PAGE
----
Influence of different loads on force-time characteristics during back squats

Takafumi Kubo, Kuniaki Hirayama, Nobuhiro Nakamura, Mitsuru Higuchi

Research output: Contribution to journalArticle

4 Citations (Scopus)

Abstract

The deceleration sub-phase during the back squat (BSQ) makes it difficult to stimulate the muscles throughout the full range of motion, and it has only been reported for one load during BSQ. The purpose of this study was to investigate whether a deceleration sub-phase occurs during BSQ with different loads and to assess the influence of load on the deceleration sub-phase duration and negative impulse during the deceleration sub-phase. Sixteen healthy men (mean ± standard deviation: age: 25 ± 3 years; height: 1.73 ± 0.07 m; mass: 83.2 ± 16.1 kg; BSQ one repetition maximum (1RM): 163.8 ± 36.6 kg; BSQ 1RM/body weight: 2.0 ± 0.4) who had performed resistance training for at least 1 year were recruited for this study. The subjects performed parallel BSQ with 0%, 12%, 27%, 42%, 56%, 71%, and 85% of each 1RM on a force plate in a random order. The deceleration sub-phase duration and negative impulse during the deceleration sub-phase were calculated from force-time data. The absolute durations of the deceleration sub-phase were not significantly different according to load except for 27% 1RM and 85% 1RM (p = 0.01). However, as the load increased from 12 to 85% 1RM, the relative duration of the deceleration sub-phase decreased (p < 0.05). The negative impulse during the deceleration sub-phase also increased from 0 to 42% 1RM (p < 0.05). A deceleration sub-phase occurs regardless of the load (0%–85% 1RM), and a large portion of the deceleration sub-phase occupied the concentric phase, with low–moderate loads, and a large amount of negative impulse occurred during the short deceleration sub-phase with a high load.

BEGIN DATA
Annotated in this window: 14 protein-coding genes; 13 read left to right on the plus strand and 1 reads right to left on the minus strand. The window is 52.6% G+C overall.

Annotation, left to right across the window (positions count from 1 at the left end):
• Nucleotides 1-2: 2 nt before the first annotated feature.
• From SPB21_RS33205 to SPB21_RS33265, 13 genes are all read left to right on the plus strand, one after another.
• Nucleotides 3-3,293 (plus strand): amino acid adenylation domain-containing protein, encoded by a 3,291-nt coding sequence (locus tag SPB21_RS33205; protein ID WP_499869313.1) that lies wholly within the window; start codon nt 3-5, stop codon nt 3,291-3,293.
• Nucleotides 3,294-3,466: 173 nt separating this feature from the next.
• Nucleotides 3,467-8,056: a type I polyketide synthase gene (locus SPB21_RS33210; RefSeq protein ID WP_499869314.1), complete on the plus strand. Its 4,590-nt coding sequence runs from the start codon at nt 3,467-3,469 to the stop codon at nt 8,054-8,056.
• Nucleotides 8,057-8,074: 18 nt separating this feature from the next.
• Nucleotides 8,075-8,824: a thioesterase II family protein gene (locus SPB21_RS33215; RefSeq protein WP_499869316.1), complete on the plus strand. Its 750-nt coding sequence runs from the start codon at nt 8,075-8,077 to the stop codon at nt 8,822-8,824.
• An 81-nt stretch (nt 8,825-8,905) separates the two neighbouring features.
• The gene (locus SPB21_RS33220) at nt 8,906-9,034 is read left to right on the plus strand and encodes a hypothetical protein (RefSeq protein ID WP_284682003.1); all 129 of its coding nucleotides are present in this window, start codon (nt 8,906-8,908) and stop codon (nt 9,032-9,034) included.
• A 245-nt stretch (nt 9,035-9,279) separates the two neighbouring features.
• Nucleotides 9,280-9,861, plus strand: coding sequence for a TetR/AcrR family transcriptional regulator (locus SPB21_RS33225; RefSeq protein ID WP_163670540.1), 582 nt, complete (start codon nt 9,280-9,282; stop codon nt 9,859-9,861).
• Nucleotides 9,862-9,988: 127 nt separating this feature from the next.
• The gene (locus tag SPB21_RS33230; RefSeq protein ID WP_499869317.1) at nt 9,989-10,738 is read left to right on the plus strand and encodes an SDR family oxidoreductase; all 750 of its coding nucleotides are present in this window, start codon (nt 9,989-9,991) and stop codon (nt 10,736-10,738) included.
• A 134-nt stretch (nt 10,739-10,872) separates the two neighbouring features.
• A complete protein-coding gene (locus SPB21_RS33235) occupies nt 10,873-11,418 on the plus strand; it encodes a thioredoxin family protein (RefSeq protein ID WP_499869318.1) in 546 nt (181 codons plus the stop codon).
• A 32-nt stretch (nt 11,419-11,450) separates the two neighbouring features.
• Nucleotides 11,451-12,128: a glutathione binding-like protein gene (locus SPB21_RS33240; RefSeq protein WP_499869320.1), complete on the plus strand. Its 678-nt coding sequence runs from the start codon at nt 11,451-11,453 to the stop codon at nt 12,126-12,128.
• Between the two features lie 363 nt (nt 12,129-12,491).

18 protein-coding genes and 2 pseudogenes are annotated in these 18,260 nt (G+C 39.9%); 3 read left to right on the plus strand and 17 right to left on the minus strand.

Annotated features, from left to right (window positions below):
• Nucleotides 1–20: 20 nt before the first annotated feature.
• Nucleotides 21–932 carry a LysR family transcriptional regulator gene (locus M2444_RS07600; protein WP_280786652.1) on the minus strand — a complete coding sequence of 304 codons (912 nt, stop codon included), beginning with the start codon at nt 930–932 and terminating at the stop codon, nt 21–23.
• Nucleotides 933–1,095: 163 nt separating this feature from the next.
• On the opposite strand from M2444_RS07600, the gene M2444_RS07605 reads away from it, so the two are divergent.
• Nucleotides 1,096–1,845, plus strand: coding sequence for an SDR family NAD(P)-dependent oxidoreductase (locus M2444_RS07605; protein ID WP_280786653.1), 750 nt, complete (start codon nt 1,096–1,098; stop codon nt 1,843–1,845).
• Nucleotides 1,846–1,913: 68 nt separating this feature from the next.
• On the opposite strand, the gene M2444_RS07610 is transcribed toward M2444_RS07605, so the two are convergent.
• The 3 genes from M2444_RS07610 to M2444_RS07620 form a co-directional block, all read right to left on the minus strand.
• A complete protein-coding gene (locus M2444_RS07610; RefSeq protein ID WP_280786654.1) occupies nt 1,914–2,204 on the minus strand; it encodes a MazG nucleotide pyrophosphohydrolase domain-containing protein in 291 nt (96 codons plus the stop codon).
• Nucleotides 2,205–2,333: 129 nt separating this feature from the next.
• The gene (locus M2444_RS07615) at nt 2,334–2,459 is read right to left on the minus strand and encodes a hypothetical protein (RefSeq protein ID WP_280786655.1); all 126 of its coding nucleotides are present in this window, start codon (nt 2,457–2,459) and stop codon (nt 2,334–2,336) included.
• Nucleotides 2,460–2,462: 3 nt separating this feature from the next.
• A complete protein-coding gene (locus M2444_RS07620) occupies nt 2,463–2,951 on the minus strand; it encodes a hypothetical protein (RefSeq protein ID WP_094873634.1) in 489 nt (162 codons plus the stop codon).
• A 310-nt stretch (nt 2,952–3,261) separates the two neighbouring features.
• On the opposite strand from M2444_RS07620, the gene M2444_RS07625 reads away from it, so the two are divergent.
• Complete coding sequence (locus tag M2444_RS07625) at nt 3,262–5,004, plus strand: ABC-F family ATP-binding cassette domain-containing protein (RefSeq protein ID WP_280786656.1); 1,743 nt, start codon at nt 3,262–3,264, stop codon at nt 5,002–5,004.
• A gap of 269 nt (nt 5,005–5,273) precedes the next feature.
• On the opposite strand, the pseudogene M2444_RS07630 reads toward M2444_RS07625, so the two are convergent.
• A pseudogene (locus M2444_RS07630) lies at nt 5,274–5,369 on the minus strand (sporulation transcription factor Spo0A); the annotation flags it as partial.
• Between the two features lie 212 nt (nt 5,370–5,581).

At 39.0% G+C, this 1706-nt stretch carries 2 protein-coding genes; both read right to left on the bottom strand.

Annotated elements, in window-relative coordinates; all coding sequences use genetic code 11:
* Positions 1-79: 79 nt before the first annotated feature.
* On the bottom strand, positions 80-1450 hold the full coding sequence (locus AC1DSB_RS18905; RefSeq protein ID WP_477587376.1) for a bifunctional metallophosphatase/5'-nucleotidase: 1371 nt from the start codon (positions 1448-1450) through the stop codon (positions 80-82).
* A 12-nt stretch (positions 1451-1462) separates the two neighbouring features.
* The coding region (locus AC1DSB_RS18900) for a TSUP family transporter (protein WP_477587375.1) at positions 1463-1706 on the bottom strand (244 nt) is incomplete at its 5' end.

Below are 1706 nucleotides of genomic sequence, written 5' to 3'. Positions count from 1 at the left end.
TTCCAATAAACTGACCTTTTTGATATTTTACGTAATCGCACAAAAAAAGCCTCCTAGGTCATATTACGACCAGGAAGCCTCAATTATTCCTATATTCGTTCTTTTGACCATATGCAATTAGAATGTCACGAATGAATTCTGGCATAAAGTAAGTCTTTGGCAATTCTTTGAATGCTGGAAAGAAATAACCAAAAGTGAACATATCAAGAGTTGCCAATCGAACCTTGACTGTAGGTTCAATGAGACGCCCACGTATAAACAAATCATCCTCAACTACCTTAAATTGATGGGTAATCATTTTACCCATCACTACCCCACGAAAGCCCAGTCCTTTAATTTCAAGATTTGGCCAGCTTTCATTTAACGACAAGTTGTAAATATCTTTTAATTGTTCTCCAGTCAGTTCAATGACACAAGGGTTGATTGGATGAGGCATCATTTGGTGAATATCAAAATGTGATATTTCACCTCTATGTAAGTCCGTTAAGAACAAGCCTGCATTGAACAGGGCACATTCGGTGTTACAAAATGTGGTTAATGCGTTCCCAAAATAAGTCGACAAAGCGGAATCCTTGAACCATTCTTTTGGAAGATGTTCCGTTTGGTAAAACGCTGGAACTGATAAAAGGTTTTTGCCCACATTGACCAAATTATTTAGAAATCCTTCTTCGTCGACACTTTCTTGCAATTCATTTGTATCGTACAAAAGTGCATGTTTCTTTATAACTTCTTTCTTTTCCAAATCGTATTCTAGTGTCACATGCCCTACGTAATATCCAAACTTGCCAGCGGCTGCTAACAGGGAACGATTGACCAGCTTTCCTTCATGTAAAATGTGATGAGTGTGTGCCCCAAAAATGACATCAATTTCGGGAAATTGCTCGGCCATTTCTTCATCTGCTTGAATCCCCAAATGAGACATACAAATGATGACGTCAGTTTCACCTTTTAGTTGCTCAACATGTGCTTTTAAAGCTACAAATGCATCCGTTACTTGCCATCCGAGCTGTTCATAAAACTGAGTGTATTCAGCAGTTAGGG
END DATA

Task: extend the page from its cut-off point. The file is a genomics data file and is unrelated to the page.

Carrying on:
Original languageEnglish
Pages (from-to)617-622
Number of pages6
JournalJournal of Sports Science and Medicine
Volume17
Issue number4
Publication statusPublished - 2018 Jan 1

Keywords

  • Power
  • Resistance exercise
  • Strength

ASJC Scopus subject areas

  • Orthopedics and Sports Medicine
  • Physical Therapy, Sports Therapy and Rehabilitation

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